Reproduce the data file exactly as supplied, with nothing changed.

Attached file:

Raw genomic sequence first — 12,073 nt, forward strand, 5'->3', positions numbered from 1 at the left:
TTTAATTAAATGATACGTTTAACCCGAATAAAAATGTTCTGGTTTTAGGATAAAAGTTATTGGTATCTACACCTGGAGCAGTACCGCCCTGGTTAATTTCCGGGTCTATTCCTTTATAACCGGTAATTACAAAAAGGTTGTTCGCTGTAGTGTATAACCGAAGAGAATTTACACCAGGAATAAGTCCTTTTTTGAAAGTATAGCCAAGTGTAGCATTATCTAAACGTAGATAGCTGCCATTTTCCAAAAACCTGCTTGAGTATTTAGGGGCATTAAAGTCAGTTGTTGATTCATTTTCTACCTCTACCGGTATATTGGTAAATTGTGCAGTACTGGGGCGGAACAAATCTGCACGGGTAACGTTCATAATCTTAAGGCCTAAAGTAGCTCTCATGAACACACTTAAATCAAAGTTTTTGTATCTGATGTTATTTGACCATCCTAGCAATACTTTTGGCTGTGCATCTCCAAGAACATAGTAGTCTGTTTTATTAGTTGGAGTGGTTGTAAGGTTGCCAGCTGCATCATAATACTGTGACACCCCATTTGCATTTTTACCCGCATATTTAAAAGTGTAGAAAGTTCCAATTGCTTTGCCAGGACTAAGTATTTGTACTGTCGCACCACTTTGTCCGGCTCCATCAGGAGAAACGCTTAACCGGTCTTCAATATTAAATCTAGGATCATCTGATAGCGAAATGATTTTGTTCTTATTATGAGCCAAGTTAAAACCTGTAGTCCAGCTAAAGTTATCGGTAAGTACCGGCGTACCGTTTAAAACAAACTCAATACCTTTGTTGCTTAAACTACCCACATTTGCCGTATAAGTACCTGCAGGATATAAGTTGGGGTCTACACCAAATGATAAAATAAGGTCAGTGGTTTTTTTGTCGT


Raw genomic sequence first — 12,073 nt, forward strand, 5'->3', positions numbered from 1 at the left:
TTTAATTAAATGATACGTTTAACCCGAATAAAAATGTTCTGGTTTTAGGATAAAAGTTATTGGTATCTACACCTGGAGCAGTACCGCCCTGGTTAATTTCCGGGTCTATTCCTTTATAACCGGTAATTACAAAAAGGTTGTTCGCTGTAGTGTATAACCGAAGAGAATTTACACCAGGAATAAGTCCTTTTTTGAAAGTATAGCCAAGTGTAGCATTATCTAAACGTAGATAGCTGCCATTTTCCAAAAACCTGCTTGAGTATTTAGGGGCATTAAAGTCAGTTGTTGATTCATTTTCTACCTCTACCGGTATATTGGTAAATTGTGCAGTACTGGGGCGGAACAAATCTGCACGGGTAACGTTCATAATCTTAAGGCCTAAAGTAGCTCTCATGAACACACTTAAATCAAAGTTTTTGTATCTGATGTTATTTGACCATCCTAGCAATACTTTTGGCTGTGCATCTCCAAGAACATAGTAGTCTGTTTTATTAGTTGGAGTGGTTGTAAGGTTGCCAGCTGCATCATAATACTGTGACACCCCATTTGCATTTTTACCCGCATATTTAAAAGTGTAGAAAGTTCCAATTGCTTTGCCAGGACTAAGTATTTGTACTGTCGCACCACTTTGTCCGGCTCCATCAGGAGAAACGCTTAACCGGTCTTCAATATTAAATCTAGGATCATCTGATAGCGAAATGATTTTGTTCTTATTATGAGCCAAGTTAAAACCTGTAGTCCAGCTAAAGTTATCGGTAAGTACCGGCGTACCGTTTAAAACAAACTCAATACCTTTGTTGCTTAAACTACCCACATTTGCCGTATAAGTACCTGCAGGATATAAGTTGGGGTCTACACCAAATGATAAAATAAGGTCAGTGGTTTTTTTGTCGT